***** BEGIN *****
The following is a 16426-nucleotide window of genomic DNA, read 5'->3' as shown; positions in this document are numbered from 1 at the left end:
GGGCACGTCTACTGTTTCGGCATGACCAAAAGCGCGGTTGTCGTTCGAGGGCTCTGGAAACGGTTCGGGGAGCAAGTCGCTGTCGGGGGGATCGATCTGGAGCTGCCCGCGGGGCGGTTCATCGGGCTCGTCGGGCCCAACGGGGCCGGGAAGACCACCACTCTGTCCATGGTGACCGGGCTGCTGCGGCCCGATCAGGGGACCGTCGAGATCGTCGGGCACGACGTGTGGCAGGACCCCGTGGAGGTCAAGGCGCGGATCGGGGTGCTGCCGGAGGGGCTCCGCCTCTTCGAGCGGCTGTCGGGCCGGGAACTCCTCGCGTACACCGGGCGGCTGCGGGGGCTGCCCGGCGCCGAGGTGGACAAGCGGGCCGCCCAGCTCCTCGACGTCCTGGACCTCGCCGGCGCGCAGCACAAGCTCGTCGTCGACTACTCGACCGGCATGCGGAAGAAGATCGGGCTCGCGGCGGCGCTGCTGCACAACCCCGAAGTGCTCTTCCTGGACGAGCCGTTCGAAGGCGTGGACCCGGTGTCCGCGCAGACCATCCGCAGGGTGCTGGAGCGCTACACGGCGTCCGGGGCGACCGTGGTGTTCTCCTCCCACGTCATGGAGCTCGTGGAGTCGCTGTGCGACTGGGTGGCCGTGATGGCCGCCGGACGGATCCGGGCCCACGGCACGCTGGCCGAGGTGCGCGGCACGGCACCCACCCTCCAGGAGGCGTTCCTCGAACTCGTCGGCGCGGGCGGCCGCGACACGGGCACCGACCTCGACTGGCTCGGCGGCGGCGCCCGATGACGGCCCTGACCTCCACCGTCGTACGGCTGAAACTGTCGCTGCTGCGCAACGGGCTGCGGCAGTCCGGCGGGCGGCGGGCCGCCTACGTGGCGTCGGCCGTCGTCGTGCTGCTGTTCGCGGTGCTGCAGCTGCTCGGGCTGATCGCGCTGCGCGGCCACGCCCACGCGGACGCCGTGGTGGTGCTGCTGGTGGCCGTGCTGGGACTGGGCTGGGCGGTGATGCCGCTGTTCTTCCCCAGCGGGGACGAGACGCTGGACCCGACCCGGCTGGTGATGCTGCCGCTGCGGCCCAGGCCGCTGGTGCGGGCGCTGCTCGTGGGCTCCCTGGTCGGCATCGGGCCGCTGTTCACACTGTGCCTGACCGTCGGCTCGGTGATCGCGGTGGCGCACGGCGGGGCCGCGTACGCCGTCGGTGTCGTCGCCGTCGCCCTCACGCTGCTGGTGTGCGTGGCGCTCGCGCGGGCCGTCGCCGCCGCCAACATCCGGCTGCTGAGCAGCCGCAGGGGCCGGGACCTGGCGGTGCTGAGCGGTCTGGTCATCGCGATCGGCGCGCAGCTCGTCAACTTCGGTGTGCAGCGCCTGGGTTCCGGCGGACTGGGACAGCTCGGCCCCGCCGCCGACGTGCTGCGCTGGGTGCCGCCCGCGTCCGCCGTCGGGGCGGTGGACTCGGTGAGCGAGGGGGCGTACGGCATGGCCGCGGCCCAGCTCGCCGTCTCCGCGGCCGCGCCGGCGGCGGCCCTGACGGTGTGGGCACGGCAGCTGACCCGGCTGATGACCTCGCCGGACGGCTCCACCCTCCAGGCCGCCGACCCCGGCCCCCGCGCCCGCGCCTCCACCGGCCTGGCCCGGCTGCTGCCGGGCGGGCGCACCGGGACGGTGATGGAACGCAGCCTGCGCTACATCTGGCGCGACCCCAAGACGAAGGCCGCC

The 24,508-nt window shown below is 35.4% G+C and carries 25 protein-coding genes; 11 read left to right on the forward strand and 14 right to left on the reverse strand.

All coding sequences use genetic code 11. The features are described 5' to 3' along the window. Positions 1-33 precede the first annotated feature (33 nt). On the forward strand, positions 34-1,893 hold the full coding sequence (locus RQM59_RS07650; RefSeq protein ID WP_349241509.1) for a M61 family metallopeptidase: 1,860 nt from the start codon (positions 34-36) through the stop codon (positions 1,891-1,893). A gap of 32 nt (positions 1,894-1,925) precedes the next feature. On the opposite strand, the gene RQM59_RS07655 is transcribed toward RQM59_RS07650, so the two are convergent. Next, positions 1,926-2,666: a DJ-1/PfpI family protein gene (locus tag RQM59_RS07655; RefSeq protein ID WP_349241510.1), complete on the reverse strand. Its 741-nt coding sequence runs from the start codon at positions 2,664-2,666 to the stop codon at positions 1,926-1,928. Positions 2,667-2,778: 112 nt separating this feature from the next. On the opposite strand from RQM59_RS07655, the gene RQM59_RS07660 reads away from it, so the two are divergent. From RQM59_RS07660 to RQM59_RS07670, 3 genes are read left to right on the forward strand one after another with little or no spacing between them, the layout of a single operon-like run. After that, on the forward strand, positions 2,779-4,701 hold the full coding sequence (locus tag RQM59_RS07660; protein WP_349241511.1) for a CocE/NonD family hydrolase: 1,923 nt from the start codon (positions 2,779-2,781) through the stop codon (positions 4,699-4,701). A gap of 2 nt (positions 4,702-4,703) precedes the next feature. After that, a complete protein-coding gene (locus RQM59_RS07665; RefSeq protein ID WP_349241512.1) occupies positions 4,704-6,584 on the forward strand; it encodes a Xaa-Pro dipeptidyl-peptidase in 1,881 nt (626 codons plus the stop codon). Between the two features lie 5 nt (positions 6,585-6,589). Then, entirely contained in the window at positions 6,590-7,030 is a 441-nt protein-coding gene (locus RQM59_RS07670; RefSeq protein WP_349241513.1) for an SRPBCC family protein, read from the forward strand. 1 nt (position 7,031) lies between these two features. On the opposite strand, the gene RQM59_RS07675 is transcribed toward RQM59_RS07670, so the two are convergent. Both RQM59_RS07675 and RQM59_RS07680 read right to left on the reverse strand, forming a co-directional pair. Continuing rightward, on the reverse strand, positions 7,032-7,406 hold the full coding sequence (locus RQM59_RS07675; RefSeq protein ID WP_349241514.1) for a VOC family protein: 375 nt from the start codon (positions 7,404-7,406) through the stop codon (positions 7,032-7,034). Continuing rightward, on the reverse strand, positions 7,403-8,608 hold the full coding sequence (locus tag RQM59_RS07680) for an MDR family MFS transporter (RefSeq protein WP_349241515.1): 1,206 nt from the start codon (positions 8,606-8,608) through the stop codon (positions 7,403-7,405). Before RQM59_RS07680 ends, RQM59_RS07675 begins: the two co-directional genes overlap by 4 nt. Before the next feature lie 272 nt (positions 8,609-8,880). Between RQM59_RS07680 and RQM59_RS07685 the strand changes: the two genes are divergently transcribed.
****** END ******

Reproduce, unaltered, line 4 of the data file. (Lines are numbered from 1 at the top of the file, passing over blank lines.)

All coding sequences use genetic code 11. The features are described 5' to 3' along the window. Positions 1-33 precede the first annotated feature (33 nt). On the forward strand, positions 34-1,893 hold the full coding sequence (locus RQM59_RS07650; RefSeq protein ID WP_349241509.1) for a M61 family metallopeptidase: 1,860 nt from the start codon (positions 34-36) through the stop codon (positions 1,891-1,893). A gap of 32 nt (positions 1,894-1,925) precedes the next feature. On the opposite strand, the gene RQM59_RS07655 is transcribed toward RQM59_RS07650, so the two are convergent. Next, positions 1,926-2,666: a DJ-1/PfpI family protein gene (locus tag RQM59_RS07655; RefSeq protein ID WP_349241510.1), complete on the reverse strand. Its 741-nt coding sequence runs from the start codon at positions 2,664-2,666 to the stop codon at positions 1,926-1,928. Positions 2,667-2,778: 112 nt separating this feature from the next. On the opposite strand from RQM59_RS07655, the gene RQM59_RS07660 reads away from it, so the two are divergent. From RQM59_RS07660 to RQM59_RS07670, 3 genes are read left to right on the forward strand one after another with little or no spacing between them, the layout of a single operon-like run. After that, on the forward strand, positions 2,779-4,701 hold the full coding sequence (locus tag RQM59_RS07660; protein WP_349241511.1) for a CocE/NonD family hydrolase: 1,923 nt from the start codon (positions 2,779-2,781) through the stop codon (positions 4,699-4,701). A gap of 2 nt (positions 4,702-4,703) precedes the next feature. After that, a complete protein-coding gene (locus RQM59_RS07665; RefSeq protein ID WP_349241512.1) occupies positions 4,704-6,584 on the forward strand; it encodes a Xaa-Pro dipeptidyl-peptidase in 1,881 nt (626 codons plus the stop codon). Between the two features lie 5 nt (positions 6,585-6,589). Then, entirely contained in the window at positions 6,590-7,030 is a 441-nt protein-coding gene (locus RQM59_RS07670; RefSeq protein WP_349241513.1) for an SRPBCC family protein, read from the forward strand. 1 nt (position 7,031) lies between these two features. On the opposite strand, the gene RQM59_RS07675 is transcribed toward RQM59_RS07670, so the two are convergent. Both RQM59_RS07675 and RQM59_RS07680 read right to left on the reverse strand, forming a co-directional pair. Continuing rightward, on the reverse strand, positions 7,032-7,406 hold the full coding sequence (locus RQM59_RS07675; RefSeq protein ID WP_349241514.1) for a VOC family protein: 375 nt from the start codon (positions 7,404-7,406) through the stop codon (positions 7,032-7,034). Continuing rightward, on the reverse strand, positions 7,403-8,608 hold the full coding sequence (locus tag RQM59_RS07680) for an MDR family MFS transporter (RefSeq protein WP_349241515.1): 1,206 nt from the start codon (positions 8,606-8,608) through the stop codon (positions 7,403-7,405). Before RQM59_RS07680 ends, RQM59_RS07675 begins: the two co-directional genes overlap by 4 nt. Before the next feature lie 272 nt (positions 8,609-8,880). Between RQM59_RS07680 and RQM59_RS07685 the strand changes: the two genes are divergently transcribed.